News that the world is still buying our resources put a rocket under the Australian dollar in early May. It also coincided with Australia beginning to emerge from isolation and the restart of the economy. It’s a good news story, but the hardship is not over.
Currencies reflect the economic health of a nation but there are other factors that can take precedence, particularly in times of uncertainty.
For instance, the US has over a quarter of the world’s COVID cases and suffered a quarter of global deaths from the pandemic. It’s also having difficulty flattening the curve as new outbreaks continue to spread across different states.
It’s not alone in that difficulty. In Brazil infections are still on the rise, while South Korea has suffered a surge in new cases, believed to be linked to nightclubs.
That’s not to suggest the world is going backwards, emergence from COVID and the restart of economies is the new norm. But uncertainty remains rife, and that ensures the US dollar retains its safe-haven status and remains the currency of choice to hold.
How to find opportunity
The recent release of March trade numbers revealed a trade surplus of $10.6 billion, much higher than the $6 billion markets expected. In percentage terms, monthly exports rose by the most in 20 years, led by increased shipments in iron ore, gas and coal. There was also a nice boost in rural exports.
It’s the type of news we have been suggesting clients keep watch for, as rallies in the dollar present opportunities to sell Australian dollars and buy safe haven US dollars.
On the morning of May 11 the dollar was trading at US65.36c, following a staged recovery from its low in the midst of the COVID crisis of US57.42c on March 19.
However, it was falling as new forecasts had emerged of an expected government deficit of $143 billion this year, compared to pre-COVID expectations for the government to record a small surplus.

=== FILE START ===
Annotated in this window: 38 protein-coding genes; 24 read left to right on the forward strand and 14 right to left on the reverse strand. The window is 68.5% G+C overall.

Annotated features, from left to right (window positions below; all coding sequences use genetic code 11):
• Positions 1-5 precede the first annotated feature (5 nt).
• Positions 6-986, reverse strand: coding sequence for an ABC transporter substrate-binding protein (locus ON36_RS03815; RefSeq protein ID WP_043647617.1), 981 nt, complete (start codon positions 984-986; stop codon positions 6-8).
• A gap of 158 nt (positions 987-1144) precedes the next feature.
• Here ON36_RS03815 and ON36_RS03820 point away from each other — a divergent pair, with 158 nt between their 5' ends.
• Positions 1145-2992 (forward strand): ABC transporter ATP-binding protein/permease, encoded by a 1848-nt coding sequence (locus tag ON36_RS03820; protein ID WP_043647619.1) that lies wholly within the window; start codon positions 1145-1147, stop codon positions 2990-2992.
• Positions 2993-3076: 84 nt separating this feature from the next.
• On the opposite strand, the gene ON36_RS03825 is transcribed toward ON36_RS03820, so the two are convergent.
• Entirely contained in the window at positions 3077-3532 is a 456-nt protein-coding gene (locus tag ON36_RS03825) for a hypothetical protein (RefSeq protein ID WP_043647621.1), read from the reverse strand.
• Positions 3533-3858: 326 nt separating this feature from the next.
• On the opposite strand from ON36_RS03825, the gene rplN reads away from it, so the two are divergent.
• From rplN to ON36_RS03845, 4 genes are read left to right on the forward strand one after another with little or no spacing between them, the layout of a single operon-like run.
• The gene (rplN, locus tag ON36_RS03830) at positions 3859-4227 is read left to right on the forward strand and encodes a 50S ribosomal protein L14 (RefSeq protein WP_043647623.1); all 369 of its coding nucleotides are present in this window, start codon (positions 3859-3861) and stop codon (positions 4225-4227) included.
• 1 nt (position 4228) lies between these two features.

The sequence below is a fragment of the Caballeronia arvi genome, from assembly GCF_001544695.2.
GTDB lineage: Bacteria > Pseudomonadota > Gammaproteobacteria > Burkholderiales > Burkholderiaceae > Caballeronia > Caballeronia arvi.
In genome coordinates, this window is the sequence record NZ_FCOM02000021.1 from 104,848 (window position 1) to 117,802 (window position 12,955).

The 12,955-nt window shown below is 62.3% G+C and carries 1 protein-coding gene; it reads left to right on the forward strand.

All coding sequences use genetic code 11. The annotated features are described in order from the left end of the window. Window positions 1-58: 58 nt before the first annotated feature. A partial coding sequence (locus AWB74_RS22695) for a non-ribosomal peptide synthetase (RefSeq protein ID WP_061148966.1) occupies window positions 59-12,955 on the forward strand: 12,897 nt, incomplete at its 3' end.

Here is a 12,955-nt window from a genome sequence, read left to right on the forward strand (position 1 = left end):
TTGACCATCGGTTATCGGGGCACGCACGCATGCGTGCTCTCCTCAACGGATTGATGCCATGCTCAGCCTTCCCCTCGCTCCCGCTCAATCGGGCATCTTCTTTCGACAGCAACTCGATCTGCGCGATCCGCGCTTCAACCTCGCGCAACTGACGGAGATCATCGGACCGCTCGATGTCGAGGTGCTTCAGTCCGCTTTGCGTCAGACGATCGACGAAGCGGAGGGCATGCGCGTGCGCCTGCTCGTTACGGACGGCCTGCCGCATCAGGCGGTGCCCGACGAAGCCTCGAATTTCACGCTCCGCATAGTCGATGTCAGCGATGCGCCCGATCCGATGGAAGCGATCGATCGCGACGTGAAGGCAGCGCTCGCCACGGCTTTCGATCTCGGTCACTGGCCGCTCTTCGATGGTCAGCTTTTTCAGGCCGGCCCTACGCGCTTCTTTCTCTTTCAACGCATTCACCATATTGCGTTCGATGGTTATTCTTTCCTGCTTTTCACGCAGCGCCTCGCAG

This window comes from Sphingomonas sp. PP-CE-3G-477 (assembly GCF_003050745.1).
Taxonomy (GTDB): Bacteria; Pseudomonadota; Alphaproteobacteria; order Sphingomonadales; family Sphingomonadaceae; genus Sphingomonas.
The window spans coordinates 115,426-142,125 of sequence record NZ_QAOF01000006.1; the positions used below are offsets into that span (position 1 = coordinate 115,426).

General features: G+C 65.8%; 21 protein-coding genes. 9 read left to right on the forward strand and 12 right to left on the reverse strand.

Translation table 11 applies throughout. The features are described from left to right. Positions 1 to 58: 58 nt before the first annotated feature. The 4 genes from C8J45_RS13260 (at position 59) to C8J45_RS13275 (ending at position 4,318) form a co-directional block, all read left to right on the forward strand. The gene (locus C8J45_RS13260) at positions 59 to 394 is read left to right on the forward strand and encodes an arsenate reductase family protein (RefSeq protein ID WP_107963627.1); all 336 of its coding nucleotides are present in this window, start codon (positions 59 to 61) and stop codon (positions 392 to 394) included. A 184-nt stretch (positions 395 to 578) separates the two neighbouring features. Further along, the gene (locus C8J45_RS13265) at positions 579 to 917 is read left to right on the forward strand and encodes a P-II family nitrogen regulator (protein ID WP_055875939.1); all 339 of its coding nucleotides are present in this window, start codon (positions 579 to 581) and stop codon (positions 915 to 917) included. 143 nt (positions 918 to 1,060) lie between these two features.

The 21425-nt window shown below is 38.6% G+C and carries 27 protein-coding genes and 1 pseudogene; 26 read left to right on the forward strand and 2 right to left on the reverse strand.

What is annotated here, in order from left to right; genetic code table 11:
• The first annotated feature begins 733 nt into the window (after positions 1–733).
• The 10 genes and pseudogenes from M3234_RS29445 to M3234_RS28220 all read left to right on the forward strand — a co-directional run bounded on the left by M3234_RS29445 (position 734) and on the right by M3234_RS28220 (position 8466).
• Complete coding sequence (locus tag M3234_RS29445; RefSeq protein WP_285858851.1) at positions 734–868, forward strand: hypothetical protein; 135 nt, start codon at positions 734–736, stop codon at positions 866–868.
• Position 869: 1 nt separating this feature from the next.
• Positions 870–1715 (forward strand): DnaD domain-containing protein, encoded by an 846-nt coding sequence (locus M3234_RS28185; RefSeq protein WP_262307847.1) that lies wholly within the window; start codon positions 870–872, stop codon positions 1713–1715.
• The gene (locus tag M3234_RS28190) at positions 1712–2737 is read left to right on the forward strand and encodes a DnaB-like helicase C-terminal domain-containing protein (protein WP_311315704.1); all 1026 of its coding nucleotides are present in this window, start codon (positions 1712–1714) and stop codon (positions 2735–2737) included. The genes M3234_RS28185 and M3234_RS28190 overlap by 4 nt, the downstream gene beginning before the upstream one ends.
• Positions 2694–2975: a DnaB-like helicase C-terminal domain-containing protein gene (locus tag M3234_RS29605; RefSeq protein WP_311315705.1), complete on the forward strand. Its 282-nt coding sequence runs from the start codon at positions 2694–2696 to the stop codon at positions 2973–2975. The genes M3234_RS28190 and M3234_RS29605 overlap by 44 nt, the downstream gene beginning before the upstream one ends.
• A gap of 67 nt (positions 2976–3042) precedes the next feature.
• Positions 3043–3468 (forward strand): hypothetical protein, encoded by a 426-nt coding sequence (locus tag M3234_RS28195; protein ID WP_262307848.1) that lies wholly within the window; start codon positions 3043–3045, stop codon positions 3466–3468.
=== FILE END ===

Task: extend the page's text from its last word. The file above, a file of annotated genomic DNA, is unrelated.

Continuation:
It’s a big number but it also shows how well Australia was positioned to support the economy through the crisis. In terms of dollars per person of population the response has been one of the most robust globally. The ability to have such a strong response is because Australia has been well managed for decades, creating a strong balance sheet capable of providing extraordinary support. The government maintains capability to continue to provide support as the economy emerges from isolation.
There are also the lessons from the past. During the global financial crisis the downturn in the visible parts of the economy were plainly evident, as retail sales and house prices plummeted.
However, the resources sector, which does not generate a lot of general public interest, remained buoyant and continued to support the economy during the severe downturn. It’s was a key reason Australia avoided entering the recession that hit many developed nations, and was able to retain its AAA credit rating.
During the current crisis the resource sector is again providing buoyancy to the economy with record exports.
Benefits of a low dollar
Our exporters are also normally paid in US dollars, so if the Australian dollar is low it means greater profits when that currency is brought back to Australian and converted to local currency.
As Reserve Bank of Australia governor, Philip Lowe, recently noted in a speech – the dollar is acting like a buoyancy raft for the economy, providing support for vital exports markets and encouraging consumption of domestically produced goods.
What to do?
We expect the Aussie dollar to remain at current levels while uncertainty remains the norm, especially as the days of the popular 'carry trade' (taking advantage of differing interest rates between countries) are long over, given the low interest rate environment globally.
Domestic data will lead to swings and provide opportunities to continue to trade Aussie dollars for US dollars. It’s not a case of trying to time the market but taking advantage of opportunities as they arise.
Why switch into US dollars?
If you have a view the worse in the markets is yet to come post COVID
Safehaven status – institutional investors flock to US treasuries and Gold , both denominated in USD during stress in financial markers
Once in the USD, Investment opportunities plenty in the USD space
Currency diversification offers a hedge in the portfolio vs a traditional AU Dollar portfolio. Balance the risk of either currency strengthening/weakening
Mahjabeen is a senior investment specialist for Citi